early intervention

Yet at a time when demand for council children's services is rising, severe Government funding cuts are leaving more children and their families to deal with problems alone. We are really concerned that without additional investment in this vital early support, more families will quickly reach crisis point and the risks for the children involved will grow.
"I've spent most of my life saying I'm fine". That's how Prince Harry started a very honest and candid interview about his
At least 725,000 people of all ages, genders and backgrounds in the UK have an eating disorder. They are extremely serious illnesses, and if left untreated for too long they potentially have long-term physical consequences and may even be deadly - anorexia has the highest mortality rate of any mental illness.
Austerity measures have contributed to the creation of a mental health crisis. The sufferers of mental illnesses are being increasingly left to deal with their conditions on their own instead of being offered the medical treatment which they desperately need.
So while the headlines today are right on the money, let's not lose sight of the elements of this programme that could work and that must form the basis of future programmes to support these vulnerable families across the United Kingdom - including lessons for work in Scotland. If we do, we'll be failing them all over again.
Early identification is everyone's responsibility. With the increased requirement for all school staff to identify a child who is struggling and put the support in place it is ever more important that they have the skills and knowledge they need to be able to do so.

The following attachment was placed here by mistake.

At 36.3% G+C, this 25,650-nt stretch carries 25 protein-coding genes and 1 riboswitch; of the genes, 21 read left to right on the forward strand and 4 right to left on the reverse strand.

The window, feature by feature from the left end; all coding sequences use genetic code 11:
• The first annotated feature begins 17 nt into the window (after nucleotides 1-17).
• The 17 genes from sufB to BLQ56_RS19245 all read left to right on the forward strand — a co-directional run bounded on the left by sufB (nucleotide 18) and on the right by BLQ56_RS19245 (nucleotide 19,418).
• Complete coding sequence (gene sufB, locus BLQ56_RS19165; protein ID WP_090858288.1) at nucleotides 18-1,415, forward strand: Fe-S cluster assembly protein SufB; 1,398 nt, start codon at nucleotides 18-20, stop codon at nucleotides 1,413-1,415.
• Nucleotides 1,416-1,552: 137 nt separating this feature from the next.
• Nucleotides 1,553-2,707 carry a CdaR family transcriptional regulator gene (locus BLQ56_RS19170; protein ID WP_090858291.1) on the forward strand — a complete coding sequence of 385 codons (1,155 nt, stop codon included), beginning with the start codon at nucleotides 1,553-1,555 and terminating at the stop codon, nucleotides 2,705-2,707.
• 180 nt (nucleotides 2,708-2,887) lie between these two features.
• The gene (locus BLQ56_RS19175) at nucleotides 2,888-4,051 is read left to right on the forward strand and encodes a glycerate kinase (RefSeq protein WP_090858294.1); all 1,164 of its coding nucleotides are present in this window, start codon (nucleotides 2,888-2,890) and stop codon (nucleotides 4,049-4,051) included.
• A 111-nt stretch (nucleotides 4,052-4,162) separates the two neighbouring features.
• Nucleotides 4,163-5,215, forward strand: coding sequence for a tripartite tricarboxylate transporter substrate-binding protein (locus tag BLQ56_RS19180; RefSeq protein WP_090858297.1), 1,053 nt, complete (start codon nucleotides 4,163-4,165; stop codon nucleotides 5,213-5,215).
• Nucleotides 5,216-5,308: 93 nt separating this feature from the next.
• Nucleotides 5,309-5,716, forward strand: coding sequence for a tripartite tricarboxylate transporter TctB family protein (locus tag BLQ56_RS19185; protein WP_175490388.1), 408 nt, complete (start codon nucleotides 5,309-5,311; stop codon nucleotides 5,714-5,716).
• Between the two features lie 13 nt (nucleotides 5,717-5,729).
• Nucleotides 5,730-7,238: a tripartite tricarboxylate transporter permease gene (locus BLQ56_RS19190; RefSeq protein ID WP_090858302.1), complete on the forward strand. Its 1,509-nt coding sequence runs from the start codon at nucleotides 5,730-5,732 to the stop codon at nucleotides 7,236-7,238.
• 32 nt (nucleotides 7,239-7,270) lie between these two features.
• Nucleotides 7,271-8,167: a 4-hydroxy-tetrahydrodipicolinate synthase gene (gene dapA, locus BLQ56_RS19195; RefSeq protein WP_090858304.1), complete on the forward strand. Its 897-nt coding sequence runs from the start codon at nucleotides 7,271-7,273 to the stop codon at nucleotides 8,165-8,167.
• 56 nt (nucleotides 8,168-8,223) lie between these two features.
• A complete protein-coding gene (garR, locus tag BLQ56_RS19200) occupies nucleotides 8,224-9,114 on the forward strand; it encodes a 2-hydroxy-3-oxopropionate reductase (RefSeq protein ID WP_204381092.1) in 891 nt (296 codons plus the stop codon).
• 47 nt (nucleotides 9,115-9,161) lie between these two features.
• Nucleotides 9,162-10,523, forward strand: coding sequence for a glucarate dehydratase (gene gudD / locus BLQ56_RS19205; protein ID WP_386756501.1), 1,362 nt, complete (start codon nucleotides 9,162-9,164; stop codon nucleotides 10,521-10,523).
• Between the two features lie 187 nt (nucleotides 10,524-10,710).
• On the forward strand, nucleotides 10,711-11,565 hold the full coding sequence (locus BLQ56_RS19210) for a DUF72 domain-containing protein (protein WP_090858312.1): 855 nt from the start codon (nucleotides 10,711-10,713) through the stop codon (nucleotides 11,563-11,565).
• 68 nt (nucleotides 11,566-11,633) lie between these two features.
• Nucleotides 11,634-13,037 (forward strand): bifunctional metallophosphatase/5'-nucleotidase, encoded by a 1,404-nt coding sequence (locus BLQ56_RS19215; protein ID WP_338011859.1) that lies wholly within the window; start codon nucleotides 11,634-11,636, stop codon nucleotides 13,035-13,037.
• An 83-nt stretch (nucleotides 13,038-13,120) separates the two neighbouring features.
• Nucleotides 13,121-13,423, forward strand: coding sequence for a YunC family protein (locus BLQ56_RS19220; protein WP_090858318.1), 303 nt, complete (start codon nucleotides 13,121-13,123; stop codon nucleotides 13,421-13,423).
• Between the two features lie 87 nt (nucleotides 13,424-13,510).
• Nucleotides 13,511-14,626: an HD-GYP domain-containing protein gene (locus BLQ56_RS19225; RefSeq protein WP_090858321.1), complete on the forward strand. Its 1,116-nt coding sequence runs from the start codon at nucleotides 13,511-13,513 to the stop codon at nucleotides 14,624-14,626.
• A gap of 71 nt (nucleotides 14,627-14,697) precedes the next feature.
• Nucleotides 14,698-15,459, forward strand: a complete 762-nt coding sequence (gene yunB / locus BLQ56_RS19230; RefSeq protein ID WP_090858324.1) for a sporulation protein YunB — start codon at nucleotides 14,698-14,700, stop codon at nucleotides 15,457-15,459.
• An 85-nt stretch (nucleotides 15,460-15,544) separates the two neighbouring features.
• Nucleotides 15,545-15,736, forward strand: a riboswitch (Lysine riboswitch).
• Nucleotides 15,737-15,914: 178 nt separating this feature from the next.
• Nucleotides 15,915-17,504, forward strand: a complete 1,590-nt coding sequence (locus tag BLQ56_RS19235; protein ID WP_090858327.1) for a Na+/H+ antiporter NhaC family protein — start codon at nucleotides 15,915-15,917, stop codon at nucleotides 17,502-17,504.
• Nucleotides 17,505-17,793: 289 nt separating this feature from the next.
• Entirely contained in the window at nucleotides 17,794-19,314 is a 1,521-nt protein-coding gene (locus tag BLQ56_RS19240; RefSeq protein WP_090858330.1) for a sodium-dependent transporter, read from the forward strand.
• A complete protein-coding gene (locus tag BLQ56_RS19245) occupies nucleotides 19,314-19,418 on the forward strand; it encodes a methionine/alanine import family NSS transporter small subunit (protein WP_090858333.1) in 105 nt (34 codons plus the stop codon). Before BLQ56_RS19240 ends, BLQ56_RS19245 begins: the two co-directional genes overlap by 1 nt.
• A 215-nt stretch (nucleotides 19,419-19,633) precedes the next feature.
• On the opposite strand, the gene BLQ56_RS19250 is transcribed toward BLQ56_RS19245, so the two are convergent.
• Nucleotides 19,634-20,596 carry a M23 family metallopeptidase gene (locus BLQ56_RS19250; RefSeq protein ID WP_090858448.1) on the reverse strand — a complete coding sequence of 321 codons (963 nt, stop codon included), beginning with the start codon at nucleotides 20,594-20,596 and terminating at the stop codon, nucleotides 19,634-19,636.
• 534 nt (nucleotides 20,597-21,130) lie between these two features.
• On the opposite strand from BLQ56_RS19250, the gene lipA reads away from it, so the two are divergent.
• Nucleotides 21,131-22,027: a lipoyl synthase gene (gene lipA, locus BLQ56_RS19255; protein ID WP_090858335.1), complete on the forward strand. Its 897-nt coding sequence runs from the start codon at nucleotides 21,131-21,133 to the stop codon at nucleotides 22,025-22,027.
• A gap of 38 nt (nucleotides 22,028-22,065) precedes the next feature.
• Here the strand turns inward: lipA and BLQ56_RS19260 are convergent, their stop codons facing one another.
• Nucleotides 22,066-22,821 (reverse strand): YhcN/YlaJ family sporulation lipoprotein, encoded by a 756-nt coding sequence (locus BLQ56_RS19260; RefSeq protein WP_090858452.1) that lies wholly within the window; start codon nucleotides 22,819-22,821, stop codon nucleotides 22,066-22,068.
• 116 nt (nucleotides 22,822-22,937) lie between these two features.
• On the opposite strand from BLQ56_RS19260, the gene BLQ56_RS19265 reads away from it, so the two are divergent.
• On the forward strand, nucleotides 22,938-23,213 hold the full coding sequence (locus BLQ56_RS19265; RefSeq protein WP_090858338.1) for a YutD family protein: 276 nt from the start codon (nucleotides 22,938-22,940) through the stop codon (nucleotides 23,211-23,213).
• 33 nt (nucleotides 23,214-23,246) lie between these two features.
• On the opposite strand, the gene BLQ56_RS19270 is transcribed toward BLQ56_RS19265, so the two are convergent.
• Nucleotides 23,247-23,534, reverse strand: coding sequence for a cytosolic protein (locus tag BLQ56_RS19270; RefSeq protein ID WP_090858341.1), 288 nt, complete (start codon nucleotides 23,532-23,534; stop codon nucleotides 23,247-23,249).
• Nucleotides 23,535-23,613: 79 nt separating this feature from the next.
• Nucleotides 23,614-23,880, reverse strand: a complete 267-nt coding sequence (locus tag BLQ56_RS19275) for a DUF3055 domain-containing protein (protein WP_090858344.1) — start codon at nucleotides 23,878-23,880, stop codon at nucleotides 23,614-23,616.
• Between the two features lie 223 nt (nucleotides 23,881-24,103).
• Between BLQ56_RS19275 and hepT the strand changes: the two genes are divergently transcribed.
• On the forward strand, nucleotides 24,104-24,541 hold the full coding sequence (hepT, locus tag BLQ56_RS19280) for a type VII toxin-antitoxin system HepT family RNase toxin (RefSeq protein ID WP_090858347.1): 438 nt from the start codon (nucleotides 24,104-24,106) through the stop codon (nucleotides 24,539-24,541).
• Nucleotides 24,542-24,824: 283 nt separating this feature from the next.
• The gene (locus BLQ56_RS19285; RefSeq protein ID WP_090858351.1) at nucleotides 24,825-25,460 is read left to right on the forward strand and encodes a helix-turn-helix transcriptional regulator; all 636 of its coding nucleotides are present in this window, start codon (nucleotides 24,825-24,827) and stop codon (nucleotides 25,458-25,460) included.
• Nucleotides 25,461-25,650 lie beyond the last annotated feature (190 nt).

I am optimistic about what early intervention can achieve for people with eating disorders, but early intervention needs to take place earlier.
It's a very challenging problem we face: how do we significantly reduce our spending on crisis care and acute treatment and start investing in tackling the problems that emerge early in children's lives. It will take brave decisions by leaders and commissioners to move in this direction. But we have to start doing it so that children and young people start experiencing the quality outcomes that we as a society should be able to provide for them.
At the school gates parents mellow and become curious about this child's new lease of life. So often, they admit they were aware of problems, but felt it was not their place to become involved. Sometimes, there are genuine concerns for their own safety. But mostly, I am sad to say, it is down to indifference.
Professionally we grew up, our children's services and child care theory and practice developed, in times of plenty, and by extension, of certainty. We never dreamed we would one day dread the implications of a world where plenty and certainty were not present.